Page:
This week’s newsletter summarizes a draft BIP for package relay and provides an overview of a concern with Miner Extractable Value (MEV) for Bitcoin covenant design. Also included are our regular sections with the summary of top questions and answers from the Bitcoin Stack Exchange, announcements of new releases and release candidates, and descriptions of notable changes to popular Bitcoin infrastructure software.
● Package relay proposal: Gloria Zhao posted to the Bitcoin-Dev mailing list a draft BIP for package relay. This is a feature that can make CPFP fee bumping much more reliable at ensuring a child transaction can contribute fees towards getting its parent confirmed. Several contract protocols, including LN, already require reliable CPFP fee bumping, so package relay would improve their security and usability. The draft BIP proposes to add four new messages to the Bitcoin P2P protocol:
sendpackagesallows two peers to negotiate the package acceptance features they support.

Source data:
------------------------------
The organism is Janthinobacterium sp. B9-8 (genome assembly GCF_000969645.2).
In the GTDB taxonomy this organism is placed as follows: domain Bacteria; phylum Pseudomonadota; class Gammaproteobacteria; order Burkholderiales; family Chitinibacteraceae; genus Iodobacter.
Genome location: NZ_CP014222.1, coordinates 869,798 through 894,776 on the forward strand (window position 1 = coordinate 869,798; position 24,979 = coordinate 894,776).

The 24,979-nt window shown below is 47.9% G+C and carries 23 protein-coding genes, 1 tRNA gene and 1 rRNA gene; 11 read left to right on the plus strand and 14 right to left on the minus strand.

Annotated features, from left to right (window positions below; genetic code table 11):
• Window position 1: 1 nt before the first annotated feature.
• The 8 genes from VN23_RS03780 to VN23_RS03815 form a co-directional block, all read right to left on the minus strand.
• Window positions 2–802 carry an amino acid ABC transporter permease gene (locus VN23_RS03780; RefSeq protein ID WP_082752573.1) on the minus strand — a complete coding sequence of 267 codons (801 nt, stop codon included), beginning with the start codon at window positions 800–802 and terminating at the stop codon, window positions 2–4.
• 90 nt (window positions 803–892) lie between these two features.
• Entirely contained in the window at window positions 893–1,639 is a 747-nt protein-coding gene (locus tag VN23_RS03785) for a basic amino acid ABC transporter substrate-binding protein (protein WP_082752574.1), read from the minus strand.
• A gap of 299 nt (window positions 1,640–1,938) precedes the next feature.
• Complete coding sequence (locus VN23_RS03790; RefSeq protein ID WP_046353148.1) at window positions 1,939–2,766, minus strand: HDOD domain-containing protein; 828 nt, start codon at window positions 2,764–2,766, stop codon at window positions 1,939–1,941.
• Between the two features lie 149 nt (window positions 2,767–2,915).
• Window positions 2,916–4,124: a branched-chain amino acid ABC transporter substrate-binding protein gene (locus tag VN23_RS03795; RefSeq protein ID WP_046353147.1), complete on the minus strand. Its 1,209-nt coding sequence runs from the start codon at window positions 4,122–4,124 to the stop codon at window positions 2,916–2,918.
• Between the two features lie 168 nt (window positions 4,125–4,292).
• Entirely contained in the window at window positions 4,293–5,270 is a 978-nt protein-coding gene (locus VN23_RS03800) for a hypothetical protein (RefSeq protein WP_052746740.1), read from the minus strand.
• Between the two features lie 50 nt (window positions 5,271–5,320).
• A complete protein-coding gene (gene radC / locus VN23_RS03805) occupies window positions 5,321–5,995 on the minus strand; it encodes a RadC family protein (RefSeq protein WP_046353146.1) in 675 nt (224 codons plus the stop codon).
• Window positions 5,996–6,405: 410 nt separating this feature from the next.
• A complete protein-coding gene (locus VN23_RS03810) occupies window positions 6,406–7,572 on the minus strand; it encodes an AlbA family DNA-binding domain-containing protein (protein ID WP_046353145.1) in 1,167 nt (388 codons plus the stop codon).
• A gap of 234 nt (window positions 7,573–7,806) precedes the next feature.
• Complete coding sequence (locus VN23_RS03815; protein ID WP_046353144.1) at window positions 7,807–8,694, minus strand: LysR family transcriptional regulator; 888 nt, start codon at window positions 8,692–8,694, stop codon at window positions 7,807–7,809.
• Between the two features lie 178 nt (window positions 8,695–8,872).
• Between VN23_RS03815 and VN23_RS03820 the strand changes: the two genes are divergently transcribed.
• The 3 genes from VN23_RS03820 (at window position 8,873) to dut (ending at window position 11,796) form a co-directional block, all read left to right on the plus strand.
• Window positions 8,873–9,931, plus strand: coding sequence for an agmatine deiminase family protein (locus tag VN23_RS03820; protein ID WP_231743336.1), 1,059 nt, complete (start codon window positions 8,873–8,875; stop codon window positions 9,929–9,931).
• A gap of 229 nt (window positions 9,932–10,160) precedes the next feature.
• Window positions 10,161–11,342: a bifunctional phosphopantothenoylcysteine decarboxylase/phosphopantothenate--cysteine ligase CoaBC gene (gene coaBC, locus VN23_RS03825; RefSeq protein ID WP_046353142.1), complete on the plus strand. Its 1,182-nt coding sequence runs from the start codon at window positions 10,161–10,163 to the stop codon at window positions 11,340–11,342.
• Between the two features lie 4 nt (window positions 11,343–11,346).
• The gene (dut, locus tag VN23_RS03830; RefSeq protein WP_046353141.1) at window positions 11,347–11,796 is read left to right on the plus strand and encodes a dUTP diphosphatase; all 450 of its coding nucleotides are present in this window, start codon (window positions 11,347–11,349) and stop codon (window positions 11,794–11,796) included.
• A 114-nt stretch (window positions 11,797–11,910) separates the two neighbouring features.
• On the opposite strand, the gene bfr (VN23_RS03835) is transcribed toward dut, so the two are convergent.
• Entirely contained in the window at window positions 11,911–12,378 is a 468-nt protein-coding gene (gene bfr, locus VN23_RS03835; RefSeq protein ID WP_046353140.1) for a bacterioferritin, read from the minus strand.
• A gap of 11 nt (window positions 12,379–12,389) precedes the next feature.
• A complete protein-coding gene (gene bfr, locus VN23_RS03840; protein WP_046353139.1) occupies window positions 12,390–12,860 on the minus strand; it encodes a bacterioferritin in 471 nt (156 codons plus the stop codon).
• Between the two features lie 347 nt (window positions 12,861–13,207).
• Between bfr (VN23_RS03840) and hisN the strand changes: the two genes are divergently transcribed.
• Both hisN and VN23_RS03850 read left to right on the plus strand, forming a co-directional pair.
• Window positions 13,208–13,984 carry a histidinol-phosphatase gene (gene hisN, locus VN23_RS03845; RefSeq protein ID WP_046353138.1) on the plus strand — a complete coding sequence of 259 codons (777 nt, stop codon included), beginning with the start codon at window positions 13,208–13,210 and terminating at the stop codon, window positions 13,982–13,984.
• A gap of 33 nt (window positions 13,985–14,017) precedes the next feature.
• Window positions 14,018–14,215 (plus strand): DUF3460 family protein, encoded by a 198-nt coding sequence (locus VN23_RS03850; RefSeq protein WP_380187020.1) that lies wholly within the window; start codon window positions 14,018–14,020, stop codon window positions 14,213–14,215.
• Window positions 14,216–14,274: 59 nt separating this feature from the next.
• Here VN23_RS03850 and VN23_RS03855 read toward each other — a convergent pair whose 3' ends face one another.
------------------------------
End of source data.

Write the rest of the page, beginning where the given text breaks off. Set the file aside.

getpckgtxnsrequests transactions that were previously announced as part of a package.
pckgtxnsprovides transactions that are part of a package.
pckginfo1provides information about a package of transactions including the number of transactions, each transaction’s identifier (wtxid), the total size (weight) of the transactions, and the total fees of the transaction. The feerate of the package can be calculated by dividing fees by weight.
Additionally the existing
getdatamessages are updated with a new inventory (inv) type,
MSG_PCKG1, which allows a node to tell its peers that it is willing to send a
pckginfo1message about a transaction and which those peers can then use to request that
pckginfo1message for a particular transaction.
Using these messages, a node can use an
inv(MSG_PCKG1)message to tell its peers that they might be interested in receiving a
pckginfo1about a transaction, e.g. because it is a high-feerate child of a low-feerate unconfirmed parent transaction the peers might otherwise ignore. If any peer requests the